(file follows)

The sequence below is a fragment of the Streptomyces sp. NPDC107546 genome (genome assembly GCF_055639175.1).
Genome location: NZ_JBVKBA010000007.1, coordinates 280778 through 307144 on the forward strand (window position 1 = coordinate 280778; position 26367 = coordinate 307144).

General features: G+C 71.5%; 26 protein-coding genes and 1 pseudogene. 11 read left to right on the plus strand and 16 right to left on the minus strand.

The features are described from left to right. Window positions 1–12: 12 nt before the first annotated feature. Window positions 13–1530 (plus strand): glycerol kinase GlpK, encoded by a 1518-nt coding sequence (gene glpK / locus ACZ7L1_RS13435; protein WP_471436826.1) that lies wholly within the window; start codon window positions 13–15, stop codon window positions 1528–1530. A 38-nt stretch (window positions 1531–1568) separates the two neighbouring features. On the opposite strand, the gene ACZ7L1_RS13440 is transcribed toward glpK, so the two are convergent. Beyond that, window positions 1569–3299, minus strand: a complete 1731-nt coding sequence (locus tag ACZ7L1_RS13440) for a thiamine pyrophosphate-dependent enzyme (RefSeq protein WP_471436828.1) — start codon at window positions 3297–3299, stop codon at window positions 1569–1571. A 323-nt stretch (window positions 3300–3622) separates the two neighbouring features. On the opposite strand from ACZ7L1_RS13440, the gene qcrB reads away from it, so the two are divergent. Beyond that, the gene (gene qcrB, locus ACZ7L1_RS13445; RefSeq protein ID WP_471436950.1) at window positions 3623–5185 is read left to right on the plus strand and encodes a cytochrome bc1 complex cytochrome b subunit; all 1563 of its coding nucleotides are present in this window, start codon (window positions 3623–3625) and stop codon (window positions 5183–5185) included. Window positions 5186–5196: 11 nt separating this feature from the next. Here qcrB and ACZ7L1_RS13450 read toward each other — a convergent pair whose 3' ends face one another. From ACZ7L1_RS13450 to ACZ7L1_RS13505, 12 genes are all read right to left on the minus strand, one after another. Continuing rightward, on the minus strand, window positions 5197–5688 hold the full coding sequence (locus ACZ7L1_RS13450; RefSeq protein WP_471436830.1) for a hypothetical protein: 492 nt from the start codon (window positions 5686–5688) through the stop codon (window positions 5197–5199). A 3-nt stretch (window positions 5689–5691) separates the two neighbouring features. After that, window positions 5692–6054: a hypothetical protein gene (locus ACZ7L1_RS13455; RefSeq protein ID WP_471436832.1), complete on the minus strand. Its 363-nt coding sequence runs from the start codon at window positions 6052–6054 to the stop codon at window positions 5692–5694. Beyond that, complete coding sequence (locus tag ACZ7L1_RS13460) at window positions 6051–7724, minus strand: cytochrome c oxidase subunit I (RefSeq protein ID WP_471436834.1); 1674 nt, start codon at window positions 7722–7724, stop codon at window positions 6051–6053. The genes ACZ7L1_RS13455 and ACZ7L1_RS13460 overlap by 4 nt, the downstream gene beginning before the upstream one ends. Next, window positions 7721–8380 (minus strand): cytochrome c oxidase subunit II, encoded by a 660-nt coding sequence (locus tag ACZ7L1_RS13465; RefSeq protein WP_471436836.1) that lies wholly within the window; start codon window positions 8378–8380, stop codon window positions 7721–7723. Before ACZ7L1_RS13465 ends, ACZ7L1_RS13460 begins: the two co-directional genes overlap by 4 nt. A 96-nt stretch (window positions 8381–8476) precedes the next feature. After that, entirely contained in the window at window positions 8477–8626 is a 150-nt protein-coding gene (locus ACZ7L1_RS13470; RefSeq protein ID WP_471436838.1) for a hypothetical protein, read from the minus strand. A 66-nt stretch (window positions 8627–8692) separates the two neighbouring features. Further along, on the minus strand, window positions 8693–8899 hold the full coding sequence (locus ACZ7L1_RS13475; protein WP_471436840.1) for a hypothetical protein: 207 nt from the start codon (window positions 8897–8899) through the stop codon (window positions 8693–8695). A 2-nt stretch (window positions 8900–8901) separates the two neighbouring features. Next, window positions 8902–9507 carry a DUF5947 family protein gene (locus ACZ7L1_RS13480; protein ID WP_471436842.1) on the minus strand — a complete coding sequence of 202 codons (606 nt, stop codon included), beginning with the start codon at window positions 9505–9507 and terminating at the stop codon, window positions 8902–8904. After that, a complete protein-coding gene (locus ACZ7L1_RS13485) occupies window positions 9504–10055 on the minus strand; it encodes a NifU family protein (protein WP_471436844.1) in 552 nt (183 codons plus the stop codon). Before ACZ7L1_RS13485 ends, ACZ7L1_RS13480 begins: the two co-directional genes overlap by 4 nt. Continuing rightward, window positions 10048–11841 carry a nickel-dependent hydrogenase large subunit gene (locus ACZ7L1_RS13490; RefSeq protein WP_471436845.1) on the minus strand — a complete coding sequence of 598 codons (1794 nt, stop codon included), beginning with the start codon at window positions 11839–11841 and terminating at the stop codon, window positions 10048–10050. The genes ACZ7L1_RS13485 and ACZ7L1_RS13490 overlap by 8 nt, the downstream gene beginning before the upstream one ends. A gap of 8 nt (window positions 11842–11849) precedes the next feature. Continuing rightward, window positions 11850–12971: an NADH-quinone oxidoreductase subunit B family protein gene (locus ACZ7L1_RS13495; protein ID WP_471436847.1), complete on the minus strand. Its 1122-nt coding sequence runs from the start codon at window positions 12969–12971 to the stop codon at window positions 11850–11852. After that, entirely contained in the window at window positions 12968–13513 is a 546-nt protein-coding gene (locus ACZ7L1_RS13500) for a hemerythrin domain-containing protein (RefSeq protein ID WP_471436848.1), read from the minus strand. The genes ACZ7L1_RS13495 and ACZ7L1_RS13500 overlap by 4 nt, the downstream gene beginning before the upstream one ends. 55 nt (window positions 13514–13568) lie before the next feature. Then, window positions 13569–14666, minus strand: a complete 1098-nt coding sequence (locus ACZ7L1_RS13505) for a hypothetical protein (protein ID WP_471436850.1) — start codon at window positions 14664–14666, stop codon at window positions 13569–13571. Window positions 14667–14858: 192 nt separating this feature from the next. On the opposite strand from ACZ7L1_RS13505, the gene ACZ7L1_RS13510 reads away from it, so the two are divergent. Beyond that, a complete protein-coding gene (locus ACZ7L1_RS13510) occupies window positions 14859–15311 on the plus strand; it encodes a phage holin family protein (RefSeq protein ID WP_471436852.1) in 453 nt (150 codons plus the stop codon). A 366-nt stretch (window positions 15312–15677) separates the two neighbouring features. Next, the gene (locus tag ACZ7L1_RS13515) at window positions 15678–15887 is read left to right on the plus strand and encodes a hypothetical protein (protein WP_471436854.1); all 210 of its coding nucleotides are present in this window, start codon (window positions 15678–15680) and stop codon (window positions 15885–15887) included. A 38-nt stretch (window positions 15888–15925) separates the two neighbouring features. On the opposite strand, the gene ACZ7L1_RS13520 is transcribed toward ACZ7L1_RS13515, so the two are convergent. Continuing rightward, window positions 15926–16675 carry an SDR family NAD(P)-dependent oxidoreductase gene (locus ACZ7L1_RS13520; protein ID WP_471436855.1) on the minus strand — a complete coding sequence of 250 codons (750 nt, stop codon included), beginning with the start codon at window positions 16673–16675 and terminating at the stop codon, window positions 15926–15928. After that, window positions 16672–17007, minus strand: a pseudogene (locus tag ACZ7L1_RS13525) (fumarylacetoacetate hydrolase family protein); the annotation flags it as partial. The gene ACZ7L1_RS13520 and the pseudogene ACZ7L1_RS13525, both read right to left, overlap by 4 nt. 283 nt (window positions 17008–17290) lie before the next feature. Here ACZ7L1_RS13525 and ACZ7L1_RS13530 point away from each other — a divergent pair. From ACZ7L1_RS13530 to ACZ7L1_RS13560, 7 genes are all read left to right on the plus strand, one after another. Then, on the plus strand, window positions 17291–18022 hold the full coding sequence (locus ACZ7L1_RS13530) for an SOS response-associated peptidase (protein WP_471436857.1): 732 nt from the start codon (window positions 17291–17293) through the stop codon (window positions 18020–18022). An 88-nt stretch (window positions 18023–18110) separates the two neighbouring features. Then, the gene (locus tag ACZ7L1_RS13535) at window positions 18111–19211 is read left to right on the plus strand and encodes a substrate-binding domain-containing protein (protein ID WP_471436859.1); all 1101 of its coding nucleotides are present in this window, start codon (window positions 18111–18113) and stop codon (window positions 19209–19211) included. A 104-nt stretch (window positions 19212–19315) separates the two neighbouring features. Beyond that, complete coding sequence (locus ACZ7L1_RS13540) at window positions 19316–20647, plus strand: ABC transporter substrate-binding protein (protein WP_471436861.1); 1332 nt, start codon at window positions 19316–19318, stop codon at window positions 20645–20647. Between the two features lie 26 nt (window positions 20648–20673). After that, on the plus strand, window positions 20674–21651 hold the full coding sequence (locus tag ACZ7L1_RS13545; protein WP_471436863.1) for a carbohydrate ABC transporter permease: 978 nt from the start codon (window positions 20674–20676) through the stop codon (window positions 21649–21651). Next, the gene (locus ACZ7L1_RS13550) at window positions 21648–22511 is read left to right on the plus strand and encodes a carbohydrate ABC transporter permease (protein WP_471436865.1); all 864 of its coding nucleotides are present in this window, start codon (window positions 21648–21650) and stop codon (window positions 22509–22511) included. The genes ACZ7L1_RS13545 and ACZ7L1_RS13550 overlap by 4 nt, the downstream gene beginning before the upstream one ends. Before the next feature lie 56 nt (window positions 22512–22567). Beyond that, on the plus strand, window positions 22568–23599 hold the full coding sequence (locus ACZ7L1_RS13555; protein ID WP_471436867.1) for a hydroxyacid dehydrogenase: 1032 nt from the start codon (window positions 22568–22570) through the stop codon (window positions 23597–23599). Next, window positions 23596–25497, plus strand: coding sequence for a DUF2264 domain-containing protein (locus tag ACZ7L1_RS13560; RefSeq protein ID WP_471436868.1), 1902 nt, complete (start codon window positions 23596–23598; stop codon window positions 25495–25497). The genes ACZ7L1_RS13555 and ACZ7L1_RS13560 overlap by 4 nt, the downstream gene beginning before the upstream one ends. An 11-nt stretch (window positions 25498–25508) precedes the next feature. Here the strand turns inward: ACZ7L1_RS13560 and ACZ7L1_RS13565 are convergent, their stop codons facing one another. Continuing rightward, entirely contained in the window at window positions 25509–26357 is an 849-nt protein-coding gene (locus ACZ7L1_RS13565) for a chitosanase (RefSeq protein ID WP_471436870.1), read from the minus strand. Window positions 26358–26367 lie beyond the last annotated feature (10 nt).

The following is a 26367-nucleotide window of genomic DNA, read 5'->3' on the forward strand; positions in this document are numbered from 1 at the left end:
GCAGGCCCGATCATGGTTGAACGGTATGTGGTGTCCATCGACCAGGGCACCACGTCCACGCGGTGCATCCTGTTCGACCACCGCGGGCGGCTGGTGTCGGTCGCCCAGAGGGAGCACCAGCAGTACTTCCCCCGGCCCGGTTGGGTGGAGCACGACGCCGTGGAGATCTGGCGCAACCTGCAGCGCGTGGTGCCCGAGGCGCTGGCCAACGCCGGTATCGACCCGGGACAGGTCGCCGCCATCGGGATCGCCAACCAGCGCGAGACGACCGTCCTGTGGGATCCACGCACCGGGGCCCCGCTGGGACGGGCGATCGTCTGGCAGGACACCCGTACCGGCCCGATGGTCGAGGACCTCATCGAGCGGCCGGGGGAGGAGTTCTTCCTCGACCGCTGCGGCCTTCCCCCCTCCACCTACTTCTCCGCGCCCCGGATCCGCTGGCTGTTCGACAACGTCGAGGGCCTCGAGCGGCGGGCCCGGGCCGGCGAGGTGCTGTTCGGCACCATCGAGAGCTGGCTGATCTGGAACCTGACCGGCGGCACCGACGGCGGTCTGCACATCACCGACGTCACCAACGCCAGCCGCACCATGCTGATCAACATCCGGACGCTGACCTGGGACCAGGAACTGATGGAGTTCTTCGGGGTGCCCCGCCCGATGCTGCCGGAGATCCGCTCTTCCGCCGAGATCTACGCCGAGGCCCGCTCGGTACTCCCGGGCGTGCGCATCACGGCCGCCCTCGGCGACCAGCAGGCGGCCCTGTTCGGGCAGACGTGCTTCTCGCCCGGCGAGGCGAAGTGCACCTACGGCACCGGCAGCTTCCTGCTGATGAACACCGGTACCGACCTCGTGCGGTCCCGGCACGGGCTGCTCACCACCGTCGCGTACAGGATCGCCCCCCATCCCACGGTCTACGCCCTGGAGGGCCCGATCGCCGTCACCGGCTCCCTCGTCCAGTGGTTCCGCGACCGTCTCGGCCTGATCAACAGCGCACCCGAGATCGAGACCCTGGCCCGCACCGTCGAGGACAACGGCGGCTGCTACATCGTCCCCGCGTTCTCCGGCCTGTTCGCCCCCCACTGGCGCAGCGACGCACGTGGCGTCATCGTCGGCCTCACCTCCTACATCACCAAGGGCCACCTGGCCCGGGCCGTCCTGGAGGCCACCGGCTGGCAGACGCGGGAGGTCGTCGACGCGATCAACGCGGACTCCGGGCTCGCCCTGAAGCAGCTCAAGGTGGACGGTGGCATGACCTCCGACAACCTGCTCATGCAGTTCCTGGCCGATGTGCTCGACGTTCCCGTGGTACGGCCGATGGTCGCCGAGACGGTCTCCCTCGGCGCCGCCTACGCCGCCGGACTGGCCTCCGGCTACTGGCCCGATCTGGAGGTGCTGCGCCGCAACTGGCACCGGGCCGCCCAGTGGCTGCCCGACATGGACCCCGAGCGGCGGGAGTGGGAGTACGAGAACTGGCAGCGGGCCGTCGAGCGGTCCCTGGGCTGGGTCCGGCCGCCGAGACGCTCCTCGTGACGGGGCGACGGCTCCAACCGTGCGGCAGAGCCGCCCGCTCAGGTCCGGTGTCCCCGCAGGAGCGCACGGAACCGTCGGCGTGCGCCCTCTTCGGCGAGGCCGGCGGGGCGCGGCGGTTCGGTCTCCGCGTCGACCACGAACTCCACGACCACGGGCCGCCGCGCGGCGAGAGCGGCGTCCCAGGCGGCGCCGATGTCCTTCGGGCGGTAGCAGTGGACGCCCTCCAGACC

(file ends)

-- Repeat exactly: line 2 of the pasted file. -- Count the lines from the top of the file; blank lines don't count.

Genome location: NZ_JBVKBA010000007.1, coordinates 280778 through 307144 on the forward strand (window position 1 = coordinate 280778; position 26367 = coordinate 307144).